Is Your Diet Making Your Bladder Symptoms Worse?

While you may consider your bladder health an embarrassing subject to breach with close friends, let alone your health care provider, remember that it’s something that physicians talk about daily. To us, it’s science and it can be a telling sign of your overall health. Frequent urination – or having to use the restroom more than eight times in 24 hours – could be a symptom of a greater problem or it could be the problem. Either way, there are treatment options available and you can regain a normal life.

Women who are experiencing frequent urination without additional symptoms might be suffering from overactive bladder. Overactive bladder affects an estimated 17 to 53 million Americans. We do not know why the condition occurs and it is unclear whether childbirth has any relationship to it. In addition to frequent urination, other symptoms include waking up more than two times per night to urinate; urgency, or a sudden and strong desire to urinate; and urge incontinence, or accidentally wetting yourself due to not getting to a bathroom in time.

The foods and beverages we consume play a critical role in our body’s functioning and our bladder habits. There are some simple diet modifications you can try that may improve your bladder control. These techniques can be used before you seek other treatment options, such as medications or surgery, or in combination with them. Sometimes, diet modifications may be enough to treat your problems.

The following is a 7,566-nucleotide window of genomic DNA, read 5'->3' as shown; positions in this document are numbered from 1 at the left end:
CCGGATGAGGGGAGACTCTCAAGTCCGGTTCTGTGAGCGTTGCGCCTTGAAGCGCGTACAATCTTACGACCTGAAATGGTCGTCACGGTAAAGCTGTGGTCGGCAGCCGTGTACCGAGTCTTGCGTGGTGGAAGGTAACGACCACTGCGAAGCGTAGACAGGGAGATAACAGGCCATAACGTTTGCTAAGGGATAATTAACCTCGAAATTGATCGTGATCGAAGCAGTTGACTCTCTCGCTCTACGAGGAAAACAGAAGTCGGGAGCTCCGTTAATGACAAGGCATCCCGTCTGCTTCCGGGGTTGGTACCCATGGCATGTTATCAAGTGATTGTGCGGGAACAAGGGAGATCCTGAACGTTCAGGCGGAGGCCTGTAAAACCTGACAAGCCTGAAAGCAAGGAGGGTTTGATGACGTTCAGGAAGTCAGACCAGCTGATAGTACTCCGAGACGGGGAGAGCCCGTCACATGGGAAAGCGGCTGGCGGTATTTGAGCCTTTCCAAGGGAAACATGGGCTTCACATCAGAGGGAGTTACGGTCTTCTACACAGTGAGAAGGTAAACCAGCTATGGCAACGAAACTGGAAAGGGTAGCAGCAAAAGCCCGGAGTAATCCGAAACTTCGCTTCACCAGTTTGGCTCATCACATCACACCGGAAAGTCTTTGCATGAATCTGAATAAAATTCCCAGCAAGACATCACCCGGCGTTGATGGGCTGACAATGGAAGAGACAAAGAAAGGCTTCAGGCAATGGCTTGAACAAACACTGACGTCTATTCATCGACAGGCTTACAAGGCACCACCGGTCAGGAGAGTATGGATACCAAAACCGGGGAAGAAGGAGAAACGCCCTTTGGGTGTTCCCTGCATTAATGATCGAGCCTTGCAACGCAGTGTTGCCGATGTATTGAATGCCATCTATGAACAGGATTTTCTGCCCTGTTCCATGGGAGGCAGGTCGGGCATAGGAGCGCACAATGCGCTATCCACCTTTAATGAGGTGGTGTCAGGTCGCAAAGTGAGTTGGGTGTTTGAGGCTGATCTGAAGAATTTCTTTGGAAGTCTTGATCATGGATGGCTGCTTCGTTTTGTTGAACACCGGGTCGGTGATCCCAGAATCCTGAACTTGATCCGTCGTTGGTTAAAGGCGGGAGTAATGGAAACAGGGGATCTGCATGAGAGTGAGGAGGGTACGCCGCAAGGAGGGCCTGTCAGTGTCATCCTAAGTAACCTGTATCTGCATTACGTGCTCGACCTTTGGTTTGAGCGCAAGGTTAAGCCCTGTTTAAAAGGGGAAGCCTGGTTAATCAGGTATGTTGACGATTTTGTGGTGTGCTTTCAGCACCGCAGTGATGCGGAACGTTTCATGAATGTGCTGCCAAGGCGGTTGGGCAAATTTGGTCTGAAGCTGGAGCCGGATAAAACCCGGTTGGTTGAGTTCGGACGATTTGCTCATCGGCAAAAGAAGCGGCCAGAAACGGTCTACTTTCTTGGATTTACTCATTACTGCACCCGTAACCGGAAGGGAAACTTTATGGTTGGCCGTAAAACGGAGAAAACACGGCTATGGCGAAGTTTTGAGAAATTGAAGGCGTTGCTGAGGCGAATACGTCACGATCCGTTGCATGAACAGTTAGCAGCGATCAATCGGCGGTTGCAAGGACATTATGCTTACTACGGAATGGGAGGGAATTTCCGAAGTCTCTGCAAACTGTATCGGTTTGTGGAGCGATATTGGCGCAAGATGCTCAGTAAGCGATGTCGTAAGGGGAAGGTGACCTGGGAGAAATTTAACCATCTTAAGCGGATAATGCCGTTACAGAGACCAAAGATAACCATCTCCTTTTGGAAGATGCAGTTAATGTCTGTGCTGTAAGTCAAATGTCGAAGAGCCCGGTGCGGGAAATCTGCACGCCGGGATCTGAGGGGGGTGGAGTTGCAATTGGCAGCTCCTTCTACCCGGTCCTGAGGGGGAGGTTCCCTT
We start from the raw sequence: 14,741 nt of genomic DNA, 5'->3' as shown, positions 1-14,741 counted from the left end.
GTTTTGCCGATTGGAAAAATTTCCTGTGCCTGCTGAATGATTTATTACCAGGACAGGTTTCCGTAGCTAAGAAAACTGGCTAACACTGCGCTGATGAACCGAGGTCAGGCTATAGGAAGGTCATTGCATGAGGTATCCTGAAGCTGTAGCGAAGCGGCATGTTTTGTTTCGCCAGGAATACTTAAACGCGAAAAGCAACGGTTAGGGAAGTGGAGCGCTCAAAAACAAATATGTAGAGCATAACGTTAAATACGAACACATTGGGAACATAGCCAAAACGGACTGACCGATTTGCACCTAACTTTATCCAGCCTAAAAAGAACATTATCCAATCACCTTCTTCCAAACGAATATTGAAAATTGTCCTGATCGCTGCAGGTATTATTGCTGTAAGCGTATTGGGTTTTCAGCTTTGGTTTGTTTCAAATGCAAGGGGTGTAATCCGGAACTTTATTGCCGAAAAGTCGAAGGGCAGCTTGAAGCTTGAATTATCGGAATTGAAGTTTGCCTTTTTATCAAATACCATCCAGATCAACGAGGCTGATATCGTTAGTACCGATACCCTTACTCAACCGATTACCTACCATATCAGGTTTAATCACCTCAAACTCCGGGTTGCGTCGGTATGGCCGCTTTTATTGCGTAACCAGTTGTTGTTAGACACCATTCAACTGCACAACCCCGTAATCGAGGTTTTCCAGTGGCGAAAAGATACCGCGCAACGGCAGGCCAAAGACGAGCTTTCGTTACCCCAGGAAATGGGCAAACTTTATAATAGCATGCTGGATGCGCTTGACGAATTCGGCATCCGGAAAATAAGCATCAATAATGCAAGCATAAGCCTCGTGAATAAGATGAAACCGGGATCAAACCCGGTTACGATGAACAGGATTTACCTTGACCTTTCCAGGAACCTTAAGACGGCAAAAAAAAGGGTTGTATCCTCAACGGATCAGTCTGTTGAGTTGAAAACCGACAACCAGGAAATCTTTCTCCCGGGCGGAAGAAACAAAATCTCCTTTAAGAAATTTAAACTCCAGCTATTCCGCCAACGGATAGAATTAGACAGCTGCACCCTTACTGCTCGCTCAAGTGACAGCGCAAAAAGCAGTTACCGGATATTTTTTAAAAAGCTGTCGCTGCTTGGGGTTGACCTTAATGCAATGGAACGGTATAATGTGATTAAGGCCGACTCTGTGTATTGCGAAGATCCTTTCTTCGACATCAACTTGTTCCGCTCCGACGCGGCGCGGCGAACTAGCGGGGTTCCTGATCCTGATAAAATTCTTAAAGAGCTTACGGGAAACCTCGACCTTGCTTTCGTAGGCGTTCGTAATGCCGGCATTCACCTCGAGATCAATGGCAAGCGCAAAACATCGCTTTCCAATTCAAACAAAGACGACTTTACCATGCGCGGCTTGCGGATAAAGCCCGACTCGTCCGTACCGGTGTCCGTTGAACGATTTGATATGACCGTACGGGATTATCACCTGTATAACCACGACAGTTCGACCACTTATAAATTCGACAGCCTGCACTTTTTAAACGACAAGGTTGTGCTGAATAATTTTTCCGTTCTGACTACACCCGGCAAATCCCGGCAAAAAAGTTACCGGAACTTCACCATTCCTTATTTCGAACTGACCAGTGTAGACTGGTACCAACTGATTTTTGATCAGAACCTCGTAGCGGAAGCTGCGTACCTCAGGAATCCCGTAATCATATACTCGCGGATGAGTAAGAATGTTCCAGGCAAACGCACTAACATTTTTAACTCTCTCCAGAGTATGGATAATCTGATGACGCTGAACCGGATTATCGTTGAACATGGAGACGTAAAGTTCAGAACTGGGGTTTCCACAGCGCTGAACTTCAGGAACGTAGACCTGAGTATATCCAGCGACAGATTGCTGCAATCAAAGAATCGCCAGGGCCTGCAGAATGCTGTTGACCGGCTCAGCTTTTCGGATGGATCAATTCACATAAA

Potential Dietary Irritants to the Urinary Tract

What causes bladder irritation can vary from person to person, but here are some common foods and beverages that can irritate your bladder or contribute to leakage of urine.

Acidic foods to be avoided:

  • All alcoholic beverages
  • Apples
  • Apple juice
  • Cantaloupe
  • Carbonated drinks
  • Chilies/spicy foods
  • Citrus foods/juices
  • Coffee
  • Cranberries
  • Grapes
  • Guava
  • Lemon juice
  • Onions
  • Peaches
  • Pineapple
  • Plums
  • Strawberries
  • Tea
  • Tomatoes
  • Vinegar
  • Vitamin B complex

Other Possible Bladder Irritants

  • Spices, especially hot ones
  • All wheat, rye, corn, oats, barley and their derivatives
  • Grain alcohols
  • All vegetable fats, except olive oil
  • Bean family including ground nuts and cocoa beans (chocolate)

If these foods and beverages are regular parts of your diet, try eliminating them for 10 days. This should bring significant relief. Once you are feeling better, you can begin to add these items back into your diet, one thing at a time. This way, if something does cause your symptoms, you will be able to identify what it is. As you add items back into your diet, make note of any changes in urinary urgency, frequency or incontinence. It is also crucial that you maintain significant water intake throughout this process. Water should be the majority of what you drink every day.

There are a variety of other treatment options available for patients suffering from overactive bladder and run the gamut to include exercises, lifestyle modifications, medications and in-office procedures like Botox.